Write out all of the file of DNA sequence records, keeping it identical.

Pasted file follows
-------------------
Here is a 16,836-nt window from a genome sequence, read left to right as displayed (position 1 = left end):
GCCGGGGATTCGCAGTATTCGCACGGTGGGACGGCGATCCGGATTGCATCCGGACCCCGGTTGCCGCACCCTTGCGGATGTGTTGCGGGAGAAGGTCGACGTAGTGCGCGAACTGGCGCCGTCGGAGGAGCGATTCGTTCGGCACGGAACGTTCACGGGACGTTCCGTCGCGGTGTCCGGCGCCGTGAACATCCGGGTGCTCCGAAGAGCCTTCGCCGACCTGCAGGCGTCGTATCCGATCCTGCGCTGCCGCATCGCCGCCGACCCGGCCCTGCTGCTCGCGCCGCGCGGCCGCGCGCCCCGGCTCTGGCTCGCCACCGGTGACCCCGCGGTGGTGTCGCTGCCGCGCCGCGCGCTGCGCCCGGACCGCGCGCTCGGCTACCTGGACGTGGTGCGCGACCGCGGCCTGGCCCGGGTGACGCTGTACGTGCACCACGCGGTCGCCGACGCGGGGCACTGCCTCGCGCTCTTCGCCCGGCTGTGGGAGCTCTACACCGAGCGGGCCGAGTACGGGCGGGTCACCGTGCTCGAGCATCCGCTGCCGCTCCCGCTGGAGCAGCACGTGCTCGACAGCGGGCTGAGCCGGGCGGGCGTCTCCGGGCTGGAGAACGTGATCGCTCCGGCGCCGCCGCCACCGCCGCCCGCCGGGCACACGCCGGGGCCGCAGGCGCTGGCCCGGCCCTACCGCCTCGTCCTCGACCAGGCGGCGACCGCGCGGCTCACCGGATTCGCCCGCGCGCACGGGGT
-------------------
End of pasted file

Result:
Here is a 16,836-nt window from a genome sequence, read left to right as displayed (position 1 = left end):
GCCGGGGATTCGCAGTATTCGCACGGTGGGACGGCGATCCGGATTGCATCCGGACCCCGGTTGCCGCACCCTTGCGGATGTGTTGCGGGAGAAGGTCGACGTAGTGCGCGAACTGGCGCCGTCGGAGGAGCGATTCGTTCGGCACGGAACGTTCACGGGACGTTCCGTCGCGGTGTCCGGCGCCGTGAACATCCGGGTGCTCCGAAGAGCCTTCGCCGACCTGCAGGCGTCGTATCCGATCCTGCGCTGCCGCATCGCCGCCGACCCGGCCCTGCTGCTCGCGCCGCGCGGCCGCGCGCCCCGGCTCTGGCTCGCCACCGGTGACCCCGCGGTGGTGTCGCTGCCGCGCCGCGCGCTGCGCCCGGACCGCGCGCTCGGCTACCTGGACGTGGTGCGCGACCGCGGCCTGGCCCGGGTGACGCTGTACGTGCACCACGCGGTCGCCGACGCGGGGCACTGCCTCGCGCTCTTCGCCCGGCTGTGGGAGCTCTACACCGAGCGGGCCGAGTACGGGCGGGTCACCGTGCTCGAGCATCCGCTGCCGCTCCCGCTGGAGCAGCACGTGCTCGACAGCGGGCTGAGCCGGGCGGGCGTCTCCGGGCTGGAGAACGTGATCGCTCCGGCGCCGCCGCCACCGCCGCCCGCCGGGCACACGCCGGGGCCGCAGGCGCTGGCCCGGCCCTACCGCCTCGTCCTCGACCAGGCGGCGACCGCGCGGCTCACCGGATTCGCCCGCGCGCACGGGGT